That means third-par­ty contractors—including those that sup­ply legal, account­ing and mar­ket­ing services—should def­i­nite­ly expect to be chal­lenged about their infor­ma­tion secu­ri­ty prac­tices, going for­ward, Pat­ter­son says.

Third par­ties should be pre­pared for this kind of scruti­ny,” he says. “Secu­ri­ty can be used as a way of get­ting more clients and rev­enues, not just pro­tect­ing clients and rev­enues.”

Igno­rance a fac­tor

First-par­ty orga­ni­za­tions also are con­tribut­ing to the prob­lem. Some 56 per­cent of respon­dents to the Ponemon sur­vey didn’t even know what kind of high-val­ue assets and intel­lec­tu­al prop­er­ty their orga­ni­za­tions placed into the hands of third par­ties.

The Ponemon poll was spon­sored by Shared Assess­ments, a third-par­ty risk man­age­ment pro­gram of the San­ta Fe Group.

Charlie Miller, Santa Fe Group senior vice president
Char­lie Miller, San­ta Fe Group senior vice pres­i­dent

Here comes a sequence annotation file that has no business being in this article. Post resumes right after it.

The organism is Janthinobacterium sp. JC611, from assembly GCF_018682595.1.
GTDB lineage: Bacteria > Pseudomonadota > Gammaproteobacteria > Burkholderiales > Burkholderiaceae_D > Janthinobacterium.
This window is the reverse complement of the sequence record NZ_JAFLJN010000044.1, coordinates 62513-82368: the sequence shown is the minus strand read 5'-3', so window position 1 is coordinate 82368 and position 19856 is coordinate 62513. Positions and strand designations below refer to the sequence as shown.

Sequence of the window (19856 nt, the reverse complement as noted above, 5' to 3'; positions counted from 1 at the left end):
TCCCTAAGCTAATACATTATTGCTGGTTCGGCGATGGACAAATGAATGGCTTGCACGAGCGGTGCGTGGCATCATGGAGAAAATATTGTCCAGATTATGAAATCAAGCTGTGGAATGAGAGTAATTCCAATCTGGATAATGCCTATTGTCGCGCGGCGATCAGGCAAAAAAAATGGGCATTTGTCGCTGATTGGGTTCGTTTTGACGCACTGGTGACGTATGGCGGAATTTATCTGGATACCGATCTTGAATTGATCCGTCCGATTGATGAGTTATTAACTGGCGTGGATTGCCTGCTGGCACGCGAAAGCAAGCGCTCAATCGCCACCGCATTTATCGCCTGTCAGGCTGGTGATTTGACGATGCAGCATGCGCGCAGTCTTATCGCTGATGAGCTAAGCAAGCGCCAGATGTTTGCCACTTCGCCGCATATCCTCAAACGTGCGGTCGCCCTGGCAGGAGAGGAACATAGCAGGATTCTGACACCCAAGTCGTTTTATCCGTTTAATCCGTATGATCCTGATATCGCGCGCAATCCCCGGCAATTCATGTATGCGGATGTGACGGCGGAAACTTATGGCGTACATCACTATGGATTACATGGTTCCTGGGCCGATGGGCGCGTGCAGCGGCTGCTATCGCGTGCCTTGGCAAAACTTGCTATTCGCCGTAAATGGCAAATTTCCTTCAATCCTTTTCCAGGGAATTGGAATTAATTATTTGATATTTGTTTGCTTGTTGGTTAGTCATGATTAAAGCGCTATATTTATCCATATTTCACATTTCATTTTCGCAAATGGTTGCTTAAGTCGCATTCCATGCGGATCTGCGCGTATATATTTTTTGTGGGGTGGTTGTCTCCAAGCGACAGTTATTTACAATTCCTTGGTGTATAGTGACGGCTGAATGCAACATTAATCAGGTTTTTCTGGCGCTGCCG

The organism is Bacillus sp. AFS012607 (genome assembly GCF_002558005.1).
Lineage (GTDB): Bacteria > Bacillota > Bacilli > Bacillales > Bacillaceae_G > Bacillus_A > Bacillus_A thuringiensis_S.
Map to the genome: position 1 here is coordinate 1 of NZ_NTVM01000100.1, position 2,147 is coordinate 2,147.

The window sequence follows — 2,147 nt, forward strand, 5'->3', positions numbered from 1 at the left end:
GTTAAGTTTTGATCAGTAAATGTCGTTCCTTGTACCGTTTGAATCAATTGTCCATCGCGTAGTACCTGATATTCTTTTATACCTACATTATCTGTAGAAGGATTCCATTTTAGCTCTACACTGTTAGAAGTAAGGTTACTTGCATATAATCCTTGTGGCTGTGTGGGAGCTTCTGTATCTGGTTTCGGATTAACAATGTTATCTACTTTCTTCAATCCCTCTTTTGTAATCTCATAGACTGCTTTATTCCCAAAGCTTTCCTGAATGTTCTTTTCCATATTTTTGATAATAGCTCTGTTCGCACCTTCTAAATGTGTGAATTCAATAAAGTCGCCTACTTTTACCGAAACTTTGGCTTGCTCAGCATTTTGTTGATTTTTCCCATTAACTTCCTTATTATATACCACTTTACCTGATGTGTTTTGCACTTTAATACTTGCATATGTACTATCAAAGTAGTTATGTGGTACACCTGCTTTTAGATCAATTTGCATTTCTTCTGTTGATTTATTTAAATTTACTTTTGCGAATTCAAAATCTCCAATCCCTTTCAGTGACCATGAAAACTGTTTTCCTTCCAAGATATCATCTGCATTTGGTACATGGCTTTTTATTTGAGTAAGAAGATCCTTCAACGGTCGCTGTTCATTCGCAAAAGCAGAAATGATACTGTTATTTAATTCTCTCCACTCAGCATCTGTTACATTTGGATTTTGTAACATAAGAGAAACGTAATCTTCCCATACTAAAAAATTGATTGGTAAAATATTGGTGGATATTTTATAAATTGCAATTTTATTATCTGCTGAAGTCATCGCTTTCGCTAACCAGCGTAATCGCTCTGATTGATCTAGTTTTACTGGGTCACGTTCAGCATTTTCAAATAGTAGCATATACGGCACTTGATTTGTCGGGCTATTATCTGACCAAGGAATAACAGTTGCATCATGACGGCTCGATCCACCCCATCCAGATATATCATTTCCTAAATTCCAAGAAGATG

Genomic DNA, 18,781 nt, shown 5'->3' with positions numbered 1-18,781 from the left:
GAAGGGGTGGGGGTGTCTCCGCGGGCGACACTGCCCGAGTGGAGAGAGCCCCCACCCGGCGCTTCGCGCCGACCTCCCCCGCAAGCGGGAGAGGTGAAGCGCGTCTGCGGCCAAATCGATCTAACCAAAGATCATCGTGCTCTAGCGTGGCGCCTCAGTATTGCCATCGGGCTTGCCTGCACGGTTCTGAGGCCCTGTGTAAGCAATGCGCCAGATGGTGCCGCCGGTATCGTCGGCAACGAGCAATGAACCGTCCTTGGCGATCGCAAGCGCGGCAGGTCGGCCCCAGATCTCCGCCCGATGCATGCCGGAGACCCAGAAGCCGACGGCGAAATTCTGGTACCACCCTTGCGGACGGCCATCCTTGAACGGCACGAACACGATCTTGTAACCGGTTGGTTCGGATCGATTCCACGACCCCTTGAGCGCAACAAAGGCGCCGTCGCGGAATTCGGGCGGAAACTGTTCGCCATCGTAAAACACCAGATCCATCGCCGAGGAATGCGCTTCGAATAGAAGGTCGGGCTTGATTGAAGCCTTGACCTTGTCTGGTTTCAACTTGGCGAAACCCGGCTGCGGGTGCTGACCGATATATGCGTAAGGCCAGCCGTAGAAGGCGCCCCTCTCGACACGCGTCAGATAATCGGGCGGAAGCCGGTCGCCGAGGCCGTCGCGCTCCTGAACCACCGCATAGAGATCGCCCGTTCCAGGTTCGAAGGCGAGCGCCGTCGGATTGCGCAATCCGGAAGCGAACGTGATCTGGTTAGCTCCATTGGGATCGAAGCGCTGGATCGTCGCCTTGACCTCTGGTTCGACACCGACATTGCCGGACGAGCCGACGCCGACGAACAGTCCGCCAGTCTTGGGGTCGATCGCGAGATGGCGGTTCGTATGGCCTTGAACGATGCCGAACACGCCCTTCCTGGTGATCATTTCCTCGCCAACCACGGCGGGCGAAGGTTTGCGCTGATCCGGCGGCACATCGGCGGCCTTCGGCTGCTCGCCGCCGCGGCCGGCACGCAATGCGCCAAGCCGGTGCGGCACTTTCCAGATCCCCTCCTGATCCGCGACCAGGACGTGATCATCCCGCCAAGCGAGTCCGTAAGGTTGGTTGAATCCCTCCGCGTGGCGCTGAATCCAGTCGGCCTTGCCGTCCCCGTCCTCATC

I think that there is a lot of infor­ma­tion that is yet to be under­stood in the third-par­ty risk space—there’s an upward learn­ing curve in terms of what some of the threats (are) and what the impact of those threats are on the insti­tu­tion,” says Char­lie Miller, senior vice pres­i­dent at the San­ta Fe Group.

With aware­ness low, crim­i­nals are tak­ing advan­tage of sup­ply-chain weak­ness­es, which, Pat­ter­son notes, is not hard to do. Ven­dors fre­quent­ly send out news releas­es or list their cus­tomers on their web­sites so “smart attack­ers know who the third par­ties are,” he says.

With out­sourc­ing con­tin­u­ing to rise, the prob­lem is going to get worse before it gets any bet­ter, observes Haseeb Bud­hani, co-founder and CEO of Soha Sys­tems. That’s because first-par­ty com­pa­nies are not treat­ing their con­trac­tors as a sep­a­rate class of users when it comes to access, he says.

Haseeb Budhani, Soha Systems co-founder and CEO
Haseeb Bud­hani, Soha Sys­tems co-founder and CEO

The risk is much high­er with third par­ties because they don’t work for you and may not be fol­low­ing the same poli­cies that you enforce for your employ­ees,” Bud­hani says. “And hack­ers look for those types of users, like con­trac­tors, and tar­get them to get into net­works.”

Soha’s sur­vey also found that to enable access, an aver­age of five to 14 soft­ware or hard­ware com­po­nents were involved.